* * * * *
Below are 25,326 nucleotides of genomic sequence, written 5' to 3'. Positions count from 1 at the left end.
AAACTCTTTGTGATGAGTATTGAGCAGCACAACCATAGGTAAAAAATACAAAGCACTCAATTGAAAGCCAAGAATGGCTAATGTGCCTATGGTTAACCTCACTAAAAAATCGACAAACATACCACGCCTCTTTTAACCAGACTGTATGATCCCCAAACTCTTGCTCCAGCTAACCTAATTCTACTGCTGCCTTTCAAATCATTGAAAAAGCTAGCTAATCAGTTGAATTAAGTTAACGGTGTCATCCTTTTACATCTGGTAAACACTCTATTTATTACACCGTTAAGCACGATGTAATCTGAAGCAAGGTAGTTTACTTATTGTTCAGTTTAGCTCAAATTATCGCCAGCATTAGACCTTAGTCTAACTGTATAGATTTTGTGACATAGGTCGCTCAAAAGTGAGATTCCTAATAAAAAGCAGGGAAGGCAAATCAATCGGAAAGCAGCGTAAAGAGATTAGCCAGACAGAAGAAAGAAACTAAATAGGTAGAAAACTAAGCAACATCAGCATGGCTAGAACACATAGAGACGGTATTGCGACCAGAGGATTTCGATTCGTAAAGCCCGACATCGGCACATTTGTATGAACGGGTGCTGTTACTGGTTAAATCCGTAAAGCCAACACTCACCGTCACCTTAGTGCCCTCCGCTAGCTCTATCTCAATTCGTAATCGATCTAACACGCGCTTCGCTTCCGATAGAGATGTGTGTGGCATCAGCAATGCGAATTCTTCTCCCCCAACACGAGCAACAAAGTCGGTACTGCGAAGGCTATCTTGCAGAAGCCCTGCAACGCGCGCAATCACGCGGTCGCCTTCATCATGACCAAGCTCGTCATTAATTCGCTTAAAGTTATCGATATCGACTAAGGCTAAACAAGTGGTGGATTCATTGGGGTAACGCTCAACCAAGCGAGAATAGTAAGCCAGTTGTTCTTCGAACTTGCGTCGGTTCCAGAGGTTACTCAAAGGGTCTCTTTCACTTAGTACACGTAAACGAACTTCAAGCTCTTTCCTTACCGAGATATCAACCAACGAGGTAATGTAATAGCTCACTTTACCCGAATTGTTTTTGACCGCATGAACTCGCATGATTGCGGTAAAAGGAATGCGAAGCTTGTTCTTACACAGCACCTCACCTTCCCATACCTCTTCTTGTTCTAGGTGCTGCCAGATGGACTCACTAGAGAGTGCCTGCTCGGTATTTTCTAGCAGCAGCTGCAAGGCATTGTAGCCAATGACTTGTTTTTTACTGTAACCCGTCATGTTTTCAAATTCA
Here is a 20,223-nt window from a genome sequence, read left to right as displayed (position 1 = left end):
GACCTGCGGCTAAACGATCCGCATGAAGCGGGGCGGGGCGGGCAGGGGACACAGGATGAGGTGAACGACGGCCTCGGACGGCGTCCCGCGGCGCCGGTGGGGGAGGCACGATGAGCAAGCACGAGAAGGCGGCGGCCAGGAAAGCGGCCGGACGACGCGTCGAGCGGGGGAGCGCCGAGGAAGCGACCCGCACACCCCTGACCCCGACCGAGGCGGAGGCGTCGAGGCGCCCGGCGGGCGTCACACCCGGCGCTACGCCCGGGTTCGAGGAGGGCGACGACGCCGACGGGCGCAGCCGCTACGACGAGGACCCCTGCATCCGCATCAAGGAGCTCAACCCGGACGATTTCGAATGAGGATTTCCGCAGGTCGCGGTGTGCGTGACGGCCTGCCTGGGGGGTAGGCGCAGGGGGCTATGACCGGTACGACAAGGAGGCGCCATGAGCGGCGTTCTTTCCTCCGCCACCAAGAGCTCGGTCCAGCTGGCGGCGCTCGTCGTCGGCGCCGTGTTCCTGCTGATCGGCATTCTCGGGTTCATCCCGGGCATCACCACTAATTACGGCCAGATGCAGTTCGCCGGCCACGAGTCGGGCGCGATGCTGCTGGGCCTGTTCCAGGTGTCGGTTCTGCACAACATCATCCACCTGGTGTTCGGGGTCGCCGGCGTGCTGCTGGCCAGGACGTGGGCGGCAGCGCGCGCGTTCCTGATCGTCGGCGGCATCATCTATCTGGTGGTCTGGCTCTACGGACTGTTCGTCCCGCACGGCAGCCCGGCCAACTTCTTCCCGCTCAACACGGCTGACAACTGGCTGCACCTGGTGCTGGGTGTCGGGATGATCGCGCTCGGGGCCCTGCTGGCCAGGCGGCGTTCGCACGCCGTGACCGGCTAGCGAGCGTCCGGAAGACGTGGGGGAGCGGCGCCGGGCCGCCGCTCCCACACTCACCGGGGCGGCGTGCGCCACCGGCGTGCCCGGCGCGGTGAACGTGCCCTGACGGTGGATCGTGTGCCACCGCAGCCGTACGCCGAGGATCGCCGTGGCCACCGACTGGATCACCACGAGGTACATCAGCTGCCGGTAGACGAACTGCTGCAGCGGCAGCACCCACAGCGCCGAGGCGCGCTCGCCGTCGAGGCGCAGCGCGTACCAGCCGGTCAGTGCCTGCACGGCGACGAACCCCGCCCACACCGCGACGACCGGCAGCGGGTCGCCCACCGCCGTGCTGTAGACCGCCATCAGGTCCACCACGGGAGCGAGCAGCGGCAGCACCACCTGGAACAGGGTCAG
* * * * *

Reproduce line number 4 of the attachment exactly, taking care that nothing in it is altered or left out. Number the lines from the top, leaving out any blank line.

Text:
GACCTGCGGCTAAACGATCCGCATGAAGCGGGGCGGGGCGGGCAGGGGACACAGGATGAGGTGAACGACGGCCTCGGACGGCGTCCCGCGGCGCCGGTGGGGGAGGCACGATGAGCAAGCACGAGAAGGCGGCGGCCAGGAAAGCGGCCGGACGACGCGTCGAGCGGGGGAGCGCCGAGGAAGCGACCCGCACACCCCTGACCCCGACCGAGGCGGAGGCGTCGAGGCGCCCGGCGGGCGTCACACCCGGCGCTACGCCCGGGTTCGAGGAGGGCGACGACGCCGACGGGCGCAGCCGCTACGACGAGGACCCCTGCATCCGCATCAAGGAGCTCAACCCGGACGATTTCGAATGAGGATTTCCGCAGGTCGCGGTGTGCGTGACGGCCTGCCTGGGGGGTAGGCGCAGGGGGCTATGACCGGTACGACAAGGAGGCGCCATGAGCGGCGTTCTTTCCTCCGCCACCAAGAGCTCGGTCCAGCTGGCGGCGCTCGTCGTCGGCGCCGTGTTCCTGCTGATCGGCATTCTCGGGTTCATCCCGGGCATCACCACTAATTACGGCCAGATGCAGTTCGCCGGCCACGAGTCGGGCGCGATGCTGCTGGGCCTGTTCCAGGTGTCGGTTCTGCACAACATCATCCACCTGGTGTTCGGGGTCGCCGGCGTGCTGCTGGCCAGGACGTGGGCGGCAGCGCGCGCGTTCCTGATCGTCGGCGGCATCATCTATCTGGTGGTCTGGCTCTACGGACTGTTCGTCCCGCACGGCAGCCCGGCCAACTTCTTCCCGCTCAACACGGCTGACAACTGGCTGCACCTGGTGCTGGGTGTCGGGATGATCGCGCTCGGGGCCCTGCTGGCCAGGCGGCGTTCGCACGCCGTGACCGGCTAGCGAGCGTCCGGAAGACGTGGGGGAGCGGCGCCGGGCCGCCGCTCCCACACTCACCGGGGCGGCGTGCGCCACCGGCGTGCCCGGCGCGGTGAACGTGCCCTGACGGTGGATCGTGTGCCACCGCAGCCGTACGCCGAGGATCGCCGTGGCCACCGACTGGATCACCACGAGGTACATCAGCTGCCGGTAGACGAACTGCTGCAGCGGCAGCACCCACAGCGCCGAGGCGCGCTCGCCGTCGAGGCGCAGCGCGTACCAGCCGGTCAGTGCCTGCACGGCGACGAACCCCGCCCACACCGCGACGACCGGCAGCGGGTCGCCCACCGCCGTGCTGTAGACCGCCATCAGGTCCACCACGGGAGCGAGCAGCGGCAGCACCACCTGGAACAGGGTCAG